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Published January 30, 2008 | metadata_only
Journal Article

A modular display system for insect behavioral neuroscience


Flying insects exhibit stunning behavioral repertoires that are largely mediated by the visual control of flight. For this reason, presenting a controlled visual environment to tethered insects has been and continues to be a powerful tool for studying the sensory control of complex behaviors. To create an easily controlled, scalable, and customizable visual stimulus, we have designed a modular system, based on panels composed of an 8 x 8 array of individual LEDs, that may be connected together to 'tile' an experimental environment with controllable displays. The panels have been designed to be extremely bright, with the added flexibility of individual-pixel brightness control, allowing experimentation over a broad range of behaviorally relevant conditions. Patterns to be displayed may be designed using custom software, downloaded to a controller board, and displayed on the individually addressed panels via a rapid communication interface. The panels are controlled by a microprocessor-based display controller which, for most experiments, will not require a computer in the loop, greatly reducing the experimental infrastructure. This technology allows an experimenter to build and program a visual arena with a customized geometry in a matter of hours. To demonstrate the utility of this system, we present results from experiments with tethered Drosophila melanogaster: (1) in a cylindrical arena composed of 44 panels, used to test the contrast dependence of object orientation behavior, and (2) above a 30-panel floor display, used to examine the effects of ground motion on orientation during flight.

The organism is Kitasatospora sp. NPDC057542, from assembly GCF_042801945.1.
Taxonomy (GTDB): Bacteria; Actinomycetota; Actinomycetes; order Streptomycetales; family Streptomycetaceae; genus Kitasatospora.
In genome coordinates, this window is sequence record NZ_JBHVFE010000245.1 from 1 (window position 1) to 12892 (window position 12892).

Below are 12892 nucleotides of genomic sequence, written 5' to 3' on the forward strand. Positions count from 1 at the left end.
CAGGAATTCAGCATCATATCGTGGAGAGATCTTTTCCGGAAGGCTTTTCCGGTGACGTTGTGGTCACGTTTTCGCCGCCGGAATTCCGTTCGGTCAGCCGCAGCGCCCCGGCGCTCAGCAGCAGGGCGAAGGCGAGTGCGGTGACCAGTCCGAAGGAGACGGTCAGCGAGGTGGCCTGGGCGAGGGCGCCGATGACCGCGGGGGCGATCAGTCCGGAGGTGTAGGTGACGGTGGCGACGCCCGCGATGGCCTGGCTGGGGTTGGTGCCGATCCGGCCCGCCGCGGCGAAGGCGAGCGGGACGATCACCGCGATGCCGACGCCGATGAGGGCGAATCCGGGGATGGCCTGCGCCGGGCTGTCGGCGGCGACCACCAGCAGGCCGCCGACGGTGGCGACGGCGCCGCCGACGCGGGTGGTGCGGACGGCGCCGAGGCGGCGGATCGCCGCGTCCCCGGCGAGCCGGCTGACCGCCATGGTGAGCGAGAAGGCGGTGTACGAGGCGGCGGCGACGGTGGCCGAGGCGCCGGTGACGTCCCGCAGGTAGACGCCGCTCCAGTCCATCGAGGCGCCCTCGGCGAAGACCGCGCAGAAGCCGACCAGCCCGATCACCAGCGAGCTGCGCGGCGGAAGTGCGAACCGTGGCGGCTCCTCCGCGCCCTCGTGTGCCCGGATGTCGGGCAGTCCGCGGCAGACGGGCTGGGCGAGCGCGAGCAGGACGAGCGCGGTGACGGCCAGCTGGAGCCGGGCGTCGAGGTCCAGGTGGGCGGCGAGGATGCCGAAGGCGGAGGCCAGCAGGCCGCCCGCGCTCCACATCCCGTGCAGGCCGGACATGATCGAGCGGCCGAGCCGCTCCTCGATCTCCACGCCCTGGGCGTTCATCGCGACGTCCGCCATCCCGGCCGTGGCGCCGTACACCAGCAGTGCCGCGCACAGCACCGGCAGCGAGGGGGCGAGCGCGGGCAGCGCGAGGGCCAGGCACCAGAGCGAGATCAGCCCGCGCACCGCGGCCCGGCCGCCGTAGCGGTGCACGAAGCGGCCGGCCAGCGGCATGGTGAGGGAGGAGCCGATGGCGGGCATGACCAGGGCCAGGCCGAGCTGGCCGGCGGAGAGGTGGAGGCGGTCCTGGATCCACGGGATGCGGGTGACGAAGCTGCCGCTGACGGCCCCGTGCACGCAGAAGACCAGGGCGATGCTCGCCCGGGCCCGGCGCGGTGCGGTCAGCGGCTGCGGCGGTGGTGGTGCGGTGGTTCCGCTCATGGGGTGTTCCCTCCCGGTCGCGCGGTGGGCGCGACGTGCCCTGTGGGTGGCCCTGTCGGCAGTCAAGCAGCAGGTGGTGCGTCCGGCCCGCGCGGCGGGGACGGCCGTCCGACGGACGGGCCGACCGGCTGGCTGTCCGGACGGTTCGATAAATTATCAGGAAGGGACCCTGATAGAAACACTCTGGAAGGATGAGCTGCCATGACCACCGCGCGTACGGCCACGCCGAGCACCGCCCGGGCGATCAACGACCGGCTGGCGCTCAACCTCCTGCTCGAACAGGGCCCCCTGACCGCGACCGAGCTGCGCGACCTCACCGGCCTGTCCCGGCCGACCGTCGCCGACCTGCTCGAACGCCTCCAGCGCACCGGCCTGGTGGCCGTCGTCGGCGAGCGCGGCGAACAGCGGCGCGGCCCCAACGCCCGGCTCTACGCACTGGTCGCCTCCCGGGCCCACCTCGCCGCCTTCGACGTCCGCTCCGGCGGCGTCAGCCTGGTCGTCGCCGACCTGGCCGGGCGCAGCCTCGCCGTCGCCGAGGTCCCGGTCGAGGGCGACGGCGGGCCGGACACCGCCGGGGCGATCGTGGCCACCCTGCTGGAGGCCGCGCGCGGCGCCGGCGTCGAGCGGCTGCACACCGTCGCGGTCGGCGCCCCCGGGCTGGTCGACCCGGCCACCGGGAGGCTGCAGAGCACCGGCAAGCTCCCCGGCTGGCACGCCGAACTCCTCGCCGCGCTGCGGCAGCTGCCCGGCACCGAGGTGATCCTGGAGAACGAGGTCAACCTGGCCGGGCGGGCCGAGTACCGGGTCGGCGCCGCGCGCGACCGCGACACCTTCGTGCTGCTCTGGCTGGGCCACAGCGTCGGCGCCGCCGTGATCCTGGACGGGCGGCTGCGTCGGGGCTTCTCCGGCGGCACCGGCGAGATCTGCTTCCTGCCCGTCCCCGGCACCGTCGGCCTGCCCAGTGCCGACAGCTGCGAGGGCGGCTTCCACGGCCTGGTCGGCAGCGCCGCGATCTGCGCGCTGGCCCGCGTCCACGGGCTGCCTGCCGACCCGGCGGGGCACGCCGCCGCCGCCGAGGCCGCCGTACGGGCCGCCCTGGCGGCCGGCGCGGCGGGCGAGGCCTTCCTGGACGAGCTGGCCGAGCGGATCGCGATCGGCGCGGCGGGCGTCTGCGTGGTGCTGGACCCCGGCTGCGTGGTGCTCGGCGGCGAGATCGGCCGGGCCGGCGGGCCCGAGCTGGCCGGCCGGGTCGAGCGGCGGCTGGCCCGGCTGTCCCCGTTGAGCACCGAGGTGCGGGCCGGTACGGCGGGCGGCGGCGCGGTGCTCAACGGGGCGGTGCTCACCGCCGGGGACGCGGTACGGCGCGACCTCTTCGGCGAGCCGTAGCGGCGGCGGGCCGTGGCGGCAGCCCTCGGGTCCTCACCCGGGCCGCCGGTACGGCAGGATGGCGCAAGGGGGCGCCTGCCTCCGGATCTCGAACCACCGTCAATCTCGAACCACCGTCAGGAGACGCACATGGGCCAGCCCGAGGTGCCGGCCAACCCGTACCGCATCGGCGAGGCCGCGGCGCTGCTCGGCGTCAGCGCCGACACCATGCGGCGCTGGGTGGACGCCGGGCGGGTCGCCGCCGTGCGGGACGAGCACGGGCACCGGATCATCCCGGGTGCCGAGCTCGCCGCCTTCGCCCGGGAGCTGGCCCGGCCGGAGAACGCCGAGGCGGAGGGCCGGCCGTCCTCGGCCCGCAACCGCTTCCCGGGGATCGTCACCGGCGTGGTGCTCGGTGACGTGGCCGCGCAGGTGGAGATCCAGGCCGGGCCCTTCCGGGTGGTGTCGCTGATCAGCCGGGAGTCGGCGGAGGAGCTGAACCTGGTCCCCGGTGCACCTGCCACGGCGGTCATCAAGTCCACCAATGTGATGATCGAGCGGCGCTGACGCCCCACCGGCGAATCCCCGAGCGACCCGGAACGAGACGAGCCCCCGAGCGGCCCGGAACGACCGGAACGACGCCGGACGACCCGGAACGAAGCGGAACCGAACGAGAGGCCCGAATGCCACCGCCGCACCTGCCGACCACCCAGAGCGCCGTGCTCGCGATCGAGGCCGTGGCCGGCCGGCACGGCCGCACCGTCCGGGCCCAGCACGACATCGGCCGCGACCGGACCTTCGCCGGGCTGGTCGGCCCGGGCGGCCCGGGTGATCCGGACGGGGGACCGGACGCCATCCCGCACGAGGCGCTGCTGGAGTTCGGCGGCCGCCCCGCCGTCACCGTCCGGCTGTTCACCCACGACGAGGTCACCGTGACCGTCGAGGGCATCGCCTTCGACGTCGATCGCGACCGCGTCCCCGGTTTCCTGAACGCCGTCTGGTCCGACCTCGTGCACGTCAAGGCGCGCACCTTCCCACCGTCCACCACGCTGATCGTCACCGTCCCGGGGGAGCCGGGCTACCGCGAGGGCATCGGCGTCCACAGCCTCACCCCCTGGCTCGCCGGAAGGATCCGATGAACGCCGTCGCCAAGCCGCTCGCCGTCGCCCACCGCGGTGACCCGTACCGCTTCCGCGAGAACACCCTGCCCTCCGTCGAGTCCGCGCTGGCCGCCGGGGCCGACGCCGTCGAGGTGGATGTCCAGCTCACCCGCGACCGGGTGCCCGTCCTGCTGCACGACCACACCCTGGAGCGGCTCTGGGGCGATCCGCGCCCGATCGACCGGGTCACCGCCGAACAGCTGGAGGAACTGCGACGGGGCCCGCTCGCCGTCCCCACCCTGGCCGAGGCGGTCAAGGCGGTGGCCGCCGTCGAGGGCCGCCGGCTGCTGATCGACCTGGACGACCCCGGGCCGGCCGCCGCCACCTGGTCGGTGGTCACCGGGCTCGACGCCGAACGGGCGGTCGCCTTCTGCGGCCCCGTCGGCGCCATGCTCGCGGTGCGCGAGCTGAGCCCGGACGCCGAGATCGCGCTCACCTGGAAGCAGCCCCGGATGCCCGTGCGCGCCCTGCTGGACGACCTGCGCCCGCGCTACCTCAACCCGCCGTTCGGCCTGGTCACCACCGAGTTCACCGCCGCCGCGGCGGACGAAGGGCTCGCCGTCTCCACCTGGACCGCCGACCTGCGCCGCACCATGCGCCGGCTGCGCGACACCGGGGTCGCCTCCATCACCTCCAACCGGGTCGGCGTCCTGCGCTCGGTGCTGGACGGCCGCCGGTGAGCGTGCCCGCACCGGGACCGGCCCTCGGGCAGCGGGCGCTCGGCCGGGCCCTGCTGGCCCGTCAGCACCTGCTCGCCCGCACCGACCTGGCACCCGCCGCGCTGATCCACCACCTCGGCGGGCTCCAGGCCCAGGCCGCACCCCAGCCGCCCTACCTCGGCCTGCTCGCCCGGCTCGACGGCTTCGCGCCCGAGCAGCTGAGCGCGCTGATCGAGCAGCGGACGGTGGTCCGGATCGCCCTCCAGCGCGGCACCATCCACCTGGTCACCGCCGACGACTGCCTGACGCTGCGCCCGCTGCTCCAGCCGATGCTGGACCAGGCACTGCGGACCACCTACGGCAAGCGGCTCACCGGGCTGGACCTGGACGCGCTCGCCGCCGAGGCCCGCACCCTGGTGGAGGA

Additional Information

© 2007 Elsevier. Received 18 September 2006, Revised 22 July 2007, Accepted 23 July 2007, Available online 3 August 2007. The authors wish to thank Robert Bailey for invaluable help in the electronic design, Shinsuke Shimojo for use of his laboratory's colorimeter, and Mark Frye and Wyatt Korff for their insightful editing. This work was supported by the Institute for Collaborative Biotechnologies through grant DAAD19-03-D-0004 from the US Army Research Office and by the CNSE Engineering Research Center at Caltech though NSF award EEC-9402726.

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August 22, 2023
August 22, 2023